New urbanism, a philosophy in city and community planning, is an idea that grew out of a response to the negative effects of suburban sprawl. It promotes sustainable, livable, healthy communities that provide their residents with a way of life that has nearly been suburbanized into extinction. Since the advent of the automobile and the housing boom that followed World War II, suburban sprawl has reached into nearly every part of the country. America’s relatively cheap gas and power, abundance of natural resources, and room to grow have led to a landscape dominated by roads and strip malls.
New urbanism echoes traditional neighborhood design, in which communities revolved around a town center, with businesses mixed into residential neighborhoods and effective public transportation. The 1980s and 90s saw a rise in the popularity of new urbanism. With traffic congestion and commute time at an all time high, many people are supportive of city and community design that incorporates new urbanism philosophy. Grid design favors a “T” grid, which helps control the flow of traffic and discourages pass-through traffic.
One of the major foci of new urbanism is on creating a walkable community. Currently, Americans make only about 6% of their daily errands by foot. A community designed with new urbanism in mind has areas for pedestrians and bicyclists and places everyday services within walking distance.
The new urban community is non-automobile oriented, in contrast to many suburbs today. This encourages exercise and involvement in the community. Front porches are also encouraged for this reason, as they get neighbors out, sharing the area in front of their houses.
Green space is another important aspect of new urbanism, as well as green building. Green building encourages environmentally friendly and sustainable residential and commercial building. Aesthetics are very important, and many new urbanism designers successfully combine traditional features with modern design. Some new urban communities are more traditional in design and hearken back to a pre-war neighborhood.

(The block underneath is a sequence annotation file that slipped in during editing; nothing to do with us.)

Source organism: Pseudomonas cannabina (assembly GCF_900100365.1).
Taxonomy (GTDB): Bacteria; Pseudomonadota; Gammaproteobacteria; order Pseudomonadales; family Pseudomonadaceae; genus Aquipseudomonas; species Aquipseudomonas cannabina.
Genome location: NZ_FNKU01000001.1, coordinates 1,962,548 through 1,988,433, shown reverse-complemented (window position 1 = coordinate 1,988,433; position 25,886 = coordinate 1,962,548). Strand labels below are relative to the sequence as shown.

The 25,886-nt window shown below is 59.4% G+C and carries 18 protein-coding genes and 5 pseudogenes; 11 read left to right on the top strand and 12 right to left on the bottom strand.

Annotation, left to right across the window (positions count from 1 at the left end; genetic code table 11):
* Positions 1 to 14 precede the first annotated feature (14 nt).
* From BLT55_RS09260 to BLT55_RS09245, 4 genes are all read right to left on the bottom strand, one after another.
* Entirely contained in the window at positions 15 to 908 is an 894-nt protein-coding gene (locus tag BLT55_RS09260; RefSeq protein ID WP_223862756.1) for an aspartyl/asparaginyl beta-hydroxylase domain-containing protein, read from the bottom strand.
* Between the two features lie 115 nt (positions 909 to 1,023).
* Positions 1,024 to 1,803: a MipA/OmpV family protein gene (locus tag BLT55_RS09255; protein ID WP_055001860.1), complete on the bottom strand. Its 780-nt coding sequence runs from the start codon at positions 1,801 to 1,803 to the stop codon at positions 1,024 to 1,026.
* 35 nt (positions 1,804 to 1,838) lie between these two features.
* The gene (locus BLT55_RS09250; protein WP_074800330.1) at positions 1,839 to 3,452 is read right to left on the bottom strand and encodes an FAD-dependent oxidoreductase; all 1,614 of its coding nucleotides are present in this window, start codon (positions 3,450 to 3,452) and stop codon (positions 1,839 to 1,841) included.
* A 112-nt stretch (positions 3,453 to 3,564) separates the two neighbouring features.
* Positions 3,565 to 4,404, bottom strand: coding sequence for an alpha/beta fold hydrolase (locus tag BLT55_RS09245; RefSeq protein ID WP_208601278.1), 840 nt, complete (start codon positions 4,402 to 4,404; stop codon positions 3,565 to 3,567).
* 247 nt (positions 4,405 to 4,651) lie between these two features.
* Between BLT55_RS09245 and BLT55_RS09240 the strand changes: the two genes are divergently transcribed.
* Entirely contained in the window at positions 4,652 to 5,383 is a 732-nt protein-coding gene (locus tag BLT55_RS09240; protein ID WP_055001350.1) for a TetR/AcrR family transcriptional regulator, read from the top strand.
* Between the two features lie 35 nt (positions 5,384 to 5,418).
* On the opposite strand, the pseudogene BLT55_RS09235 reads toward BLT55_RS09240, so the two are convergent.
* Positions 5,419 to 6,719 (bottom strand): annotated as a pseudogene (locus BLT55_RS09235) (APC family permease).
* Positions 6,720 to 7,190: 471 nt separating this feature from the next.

New urbanism also focuses on mixed-use building in communities. This means that there are single family dwellings, multi-family dwellings such as row housing, office buildings with living space above and commercial buildings that provide important services to the residents of the neighborhood. Encouraging businesses creates jobs in the neighborhood, making it more convenient for residents to find work close by.
Andres Duany and his wife, Elizabeth Plater-Zyberk, are leaders in the new urbanism movement, and in part, they founded the Congress for the New Urbanism, which laid out 13 main characteristics of new urbanism. These include a neighborhood center, which the majority of buildings within 2,000 feet (609.6 meters). The neighborhood center should have buildings located in close proximity to the street. Services should be located on the outside of the community so residents don’t have to travel far for their normal daily needs.
Streets should be narrow, tree-lined and set up in such a way to give pedestrians and motorists many ways throughout the community. Elementary schools should be within walking distance for children. Playgrounds should be small and placed within a close walk of every home.
There should be different options for housing for families, singles, or retired people, in a wide price range. A small building or apartment over the garage could be used for rental or work space. Garages should be located in the rear of the home, accessed by an alley.
Civic buildings should be built in prominent locations. Finally, the neighborhood should be fairly self-governing, with decision-making power over issues pertaining to the community. Many cities and states are using a new urbanism approach to writing building codes and zoning laws, as well as in drafting legislation to contain sprawl.